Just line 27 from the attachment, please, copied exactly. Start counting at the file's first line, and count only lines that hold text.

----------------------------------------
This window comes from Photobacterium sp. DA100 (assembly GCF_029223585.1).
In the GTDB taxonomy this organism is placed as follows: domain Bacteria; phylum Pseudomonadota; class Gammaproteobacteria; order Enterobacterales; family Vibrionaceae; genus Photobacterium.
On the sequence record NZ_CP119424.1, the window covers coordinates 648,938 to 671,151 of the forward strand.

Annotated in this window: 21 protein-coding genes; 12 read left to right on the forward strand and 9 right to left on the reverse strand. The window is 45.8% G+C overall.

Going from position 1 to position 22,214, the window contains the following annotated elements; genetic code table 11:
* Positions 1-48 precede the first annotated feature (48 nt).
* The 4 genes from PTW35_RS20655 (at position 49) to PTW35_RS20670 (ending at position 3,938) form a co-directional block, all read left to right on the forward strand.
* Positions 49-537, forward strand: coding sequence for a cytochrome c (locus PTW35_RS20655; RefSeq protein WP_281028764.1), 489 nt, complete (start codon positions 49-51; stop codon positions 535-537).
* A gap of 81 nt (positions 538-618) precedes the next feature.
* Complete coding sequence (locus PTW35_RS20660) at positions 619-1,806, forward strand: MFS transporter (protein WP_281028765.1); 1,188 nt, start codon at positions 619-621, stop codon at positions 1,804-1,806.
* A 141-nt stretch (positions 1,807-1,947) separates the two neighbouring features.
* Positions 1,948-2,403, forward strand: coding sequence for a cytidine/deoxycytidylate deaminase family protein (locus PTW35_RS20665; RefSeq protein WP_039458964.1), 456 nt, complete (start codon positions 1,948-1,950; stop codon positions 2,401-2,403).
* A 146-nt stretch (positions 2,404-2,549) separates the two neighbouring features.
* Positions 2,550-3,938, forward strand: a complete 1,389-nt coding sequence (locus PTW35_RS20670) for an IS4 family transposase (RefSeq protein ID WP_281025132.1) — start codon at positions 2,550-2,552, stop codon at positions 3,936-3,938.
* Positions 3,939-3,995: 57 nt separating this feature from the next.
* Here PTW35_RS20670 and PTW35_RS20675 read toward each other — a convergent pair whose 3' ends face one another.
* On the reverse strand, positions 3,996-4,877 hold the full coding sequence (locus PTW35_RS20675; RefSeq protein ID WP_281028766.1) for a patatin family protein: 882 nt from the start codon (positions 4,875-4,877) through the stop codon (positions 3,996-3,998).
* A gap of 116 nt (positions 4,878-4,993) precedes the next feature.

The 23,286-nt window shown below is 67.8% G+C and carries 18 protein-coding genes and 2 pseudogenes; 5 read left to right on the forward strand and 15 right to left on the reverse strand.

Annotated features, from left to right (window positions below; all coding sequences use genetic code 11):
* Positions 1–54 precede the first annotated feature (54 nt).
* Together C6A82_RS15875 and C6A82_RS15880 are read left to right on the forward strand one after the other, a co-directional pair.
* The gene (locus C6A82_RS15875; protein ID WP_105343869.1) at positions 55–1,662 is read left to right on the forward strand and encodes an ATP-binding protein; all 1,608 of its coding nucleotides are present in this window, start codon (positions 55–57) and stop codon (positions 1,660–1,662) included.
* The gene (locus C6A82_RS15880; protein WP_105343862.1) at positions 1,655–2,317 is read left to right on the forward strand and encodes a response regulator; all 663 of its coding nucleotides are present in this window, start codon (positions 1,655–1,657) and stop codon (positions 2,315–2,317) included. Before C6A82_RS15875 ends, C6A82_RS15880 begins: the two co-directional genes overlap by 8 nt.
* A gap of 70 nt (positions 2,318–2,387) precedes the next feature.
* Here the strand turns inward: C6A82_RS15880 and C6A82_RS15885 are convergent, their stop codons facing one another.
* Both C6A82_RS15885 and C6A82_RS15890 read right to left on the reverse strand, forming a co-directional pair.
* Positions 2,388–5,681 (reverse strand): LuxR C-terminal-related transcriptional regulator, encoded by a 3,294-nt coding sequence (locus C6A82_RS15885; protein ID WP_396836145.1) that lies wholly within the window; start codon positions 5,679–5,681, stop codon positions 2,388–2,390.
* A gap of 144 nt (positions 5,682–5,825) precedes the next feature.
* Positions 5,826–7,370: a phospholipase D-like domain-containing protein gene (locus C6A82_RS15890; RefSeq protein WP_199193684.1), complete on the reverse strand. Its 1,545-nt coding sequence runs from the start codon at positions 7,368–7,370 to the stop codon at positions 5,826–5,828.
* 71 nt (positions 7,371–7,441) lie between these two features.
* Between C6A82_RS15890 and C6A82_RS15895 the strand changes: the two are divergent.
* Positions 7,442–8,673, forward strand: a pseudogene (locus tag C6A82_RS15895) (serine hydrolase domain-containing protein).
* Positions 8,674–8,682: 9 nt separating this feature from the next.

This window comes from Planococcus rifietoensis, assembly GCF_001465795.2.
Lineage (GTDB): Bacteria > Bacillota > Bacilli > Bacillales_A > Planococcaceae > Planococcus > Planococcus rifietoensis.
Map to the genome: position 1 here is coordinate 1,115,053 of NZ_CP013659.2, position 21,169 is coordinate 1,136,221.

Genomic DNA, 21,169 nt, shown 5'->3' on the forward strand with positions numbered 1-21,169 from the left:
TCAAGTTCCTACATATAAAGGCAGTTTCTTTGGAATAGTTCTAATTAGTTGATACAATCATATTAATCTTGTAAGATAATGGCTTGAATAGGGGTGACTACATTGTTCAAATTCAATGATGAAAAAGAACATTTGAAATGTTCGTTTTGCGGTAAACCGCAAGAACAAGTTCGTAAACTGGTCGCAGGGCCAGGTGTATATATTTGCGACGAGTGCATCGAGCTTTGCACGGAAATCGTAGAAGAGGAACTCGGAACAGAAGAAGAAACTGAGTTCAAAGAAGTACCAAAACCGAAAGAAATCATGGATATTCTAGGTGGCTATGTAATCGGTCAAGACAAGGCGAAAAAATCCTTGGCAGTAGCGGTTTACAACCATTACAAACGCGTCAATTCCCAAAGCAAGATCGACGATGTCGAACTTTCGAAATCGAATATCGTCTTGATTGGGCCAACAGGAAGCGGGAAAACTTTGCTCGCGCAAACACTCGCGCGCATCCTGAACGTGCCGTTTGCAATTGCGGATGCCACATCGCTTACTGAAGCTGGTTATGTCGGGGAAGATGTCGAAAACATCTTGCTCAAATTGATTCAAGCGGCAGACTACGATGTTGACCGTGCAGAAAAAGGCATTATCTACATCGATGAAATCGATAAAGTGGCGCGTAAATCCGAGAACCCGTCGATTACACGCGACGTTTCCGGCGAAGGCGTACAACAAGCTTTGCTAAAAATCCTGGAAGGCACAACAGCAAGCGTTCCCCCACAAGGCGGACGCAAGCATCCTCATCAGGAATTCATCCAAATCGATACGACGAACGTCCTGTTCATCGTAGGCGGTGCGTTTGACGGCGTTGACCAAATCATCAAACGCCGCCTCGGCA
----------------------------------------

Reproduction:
* Both C6A82_RS15885 and C6A82_RS15890 read right to left on the reverse strand, forming a co-directional pair.